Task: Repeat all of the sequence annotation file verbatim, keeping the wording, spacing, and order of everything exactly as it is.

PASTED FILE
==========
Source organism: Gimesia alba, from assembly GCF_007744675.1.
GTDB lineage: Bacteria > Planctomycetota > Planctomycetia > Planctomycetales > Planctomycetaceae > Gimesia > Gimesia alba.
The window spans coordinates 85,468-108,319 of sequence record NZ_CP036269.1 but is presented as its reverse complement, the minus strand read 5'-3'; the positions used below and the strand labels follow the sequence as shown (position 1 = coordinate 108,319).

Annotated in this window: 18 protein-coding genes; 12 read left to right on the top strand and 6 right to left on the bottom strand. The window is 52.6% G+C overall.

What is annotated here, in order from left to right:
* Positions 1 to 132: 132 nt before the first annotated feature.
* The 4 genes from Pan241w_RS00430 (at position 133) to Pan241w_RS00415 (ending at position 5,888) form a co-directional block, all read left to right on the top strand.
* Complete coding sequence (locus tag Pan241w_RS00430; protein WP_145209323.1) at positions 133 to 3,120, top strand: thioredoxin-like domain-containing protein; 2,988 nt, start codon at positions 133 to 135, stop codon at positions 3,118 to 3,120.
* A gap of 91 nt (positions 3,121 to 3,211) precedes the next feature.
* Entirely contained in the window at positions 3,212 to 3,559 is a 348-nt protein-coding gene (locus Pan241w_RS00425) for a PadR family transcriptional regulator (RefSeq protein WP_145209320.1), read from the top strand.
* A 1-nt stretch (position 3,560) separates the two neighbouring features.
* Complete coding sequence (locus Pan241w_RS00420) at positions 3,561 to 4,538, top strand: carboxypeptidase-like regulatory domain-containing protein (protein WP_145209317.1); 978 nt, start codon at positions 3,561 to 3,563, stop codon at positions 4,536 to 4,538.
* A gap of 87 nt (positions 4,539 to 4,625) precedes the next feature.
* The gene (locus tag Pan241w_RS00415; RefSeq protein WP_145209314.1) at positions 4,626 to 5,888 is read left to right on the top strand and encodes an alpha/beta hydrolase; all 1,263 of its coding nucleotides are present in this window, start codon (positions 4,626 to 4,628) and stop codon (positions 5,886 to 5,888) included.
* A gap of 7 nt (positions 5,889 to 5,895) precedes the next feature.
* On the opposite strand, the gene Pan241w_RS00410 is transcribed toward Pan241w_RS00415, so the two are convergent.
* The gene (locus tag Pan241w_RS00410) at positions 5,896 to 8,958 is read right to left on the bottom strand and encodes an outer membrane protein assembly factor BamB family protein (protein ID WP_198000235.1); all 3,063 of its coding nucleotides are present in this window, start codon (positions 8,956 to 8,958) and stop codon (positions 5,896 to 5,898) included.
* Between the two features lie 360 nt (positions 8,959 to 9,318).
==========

Source organism: Gimesia alba, from assembly GCF_007744675.1.
GTDB lineage: Bacteria > Planctomycetota > Planctomycetia > Planctomycetales > Planctomycetaceae > Gimesia > Gimesia alba.
The window spans coordinates 85,468-108,319 of sequence record NZ_CP036269.1 but is presented as its reverse complement, the minus strand read 5'-3'; the positions used below and the strand labels follow the sequence as shown (position 1 = coordinate 108,319).

Annotated in this window: 18 protein-coding genes; 12 read left to right on the top strand and 6 right to left on the bottom strand. The window is 52.6% G+C overall.

What is annotated here, in order from left to right:
* Positions 1 to 132: 132 nt before the first annotated feature.
* The 4 genes from Pan241w_RS00430 (at position 133) to Pan241w_RS00415 (ending at position 5,888) form a co-directional block, all read left to right on the top strand.
* Complete coding sequence (locus tag Pan241w_RS00430; protein WP_145209323.1) at positions 133 to 3,120, top strand: thioredoxin-like domain-containing protein; 2,988 nt, start codon at positions 133 to 135, stop codon at positions 3,118 to 3,120.
* A gap of 91 nt (positions 3,121 to 3,211) precedes the next feature.
* Entirely contained in the window at positions 3,212 to 3,559 is a 348-nt protein-coding gene (locus Pan241w_RS00425) for a PadR family transcriptional regulator (RefSeq protein WP_145209320.1), read from the top strand.
* A 1-nt stretch (position 3,560) separates the two neighbouring features.
* Complete coding sequence (locus Pan241w_RS00420) at positions 3,561 to 4,538, top strand: carboxypeptidase-like regulatory domain-containing protein (protein WP_145209317.1); 978 nt, start codon at positions 3,561 to 3,563, stop codon at positions 4,536 to 4,538.
* A gap of 87 nt (positions 4,539 to 4,625) precedes the next feature.
* The gene (locus tag Pan241w_RS00415; RefSeq protein WP_145209314.1) at positions 4,626 to 5,888 is read left to right on the top strand and encodes an alpha/beta hydrolase; all 1,263 of its coding nucleotides are present in this window, start codon (positions 4,626 to 4,628) and stop codon (positions 5,886 to 5,888) included.
* A gap of 7 nt (positions 5,889 to 5,895) precedes the next feature.
* On the opposite strand, the gene Pan241w_RS00410 is transcribed toward Pan241w_RS00415, so the two are convergent.
* The gene (locus tag Pan241w_RS00410) at positions 5,896 to 8,958 is read right to left on the bottom strand and encodes an outer membrane protein assembly factor BamB family protein (protein ID WP_198000235.1); all 3,063 of its coding nucleotides are present in this window, start codon (positions 8,956 to 8,958) and stop codon (positions 5,896 to 5,898) included.
* Between the two features lie 360 nt (positions 8,959 to 9,318).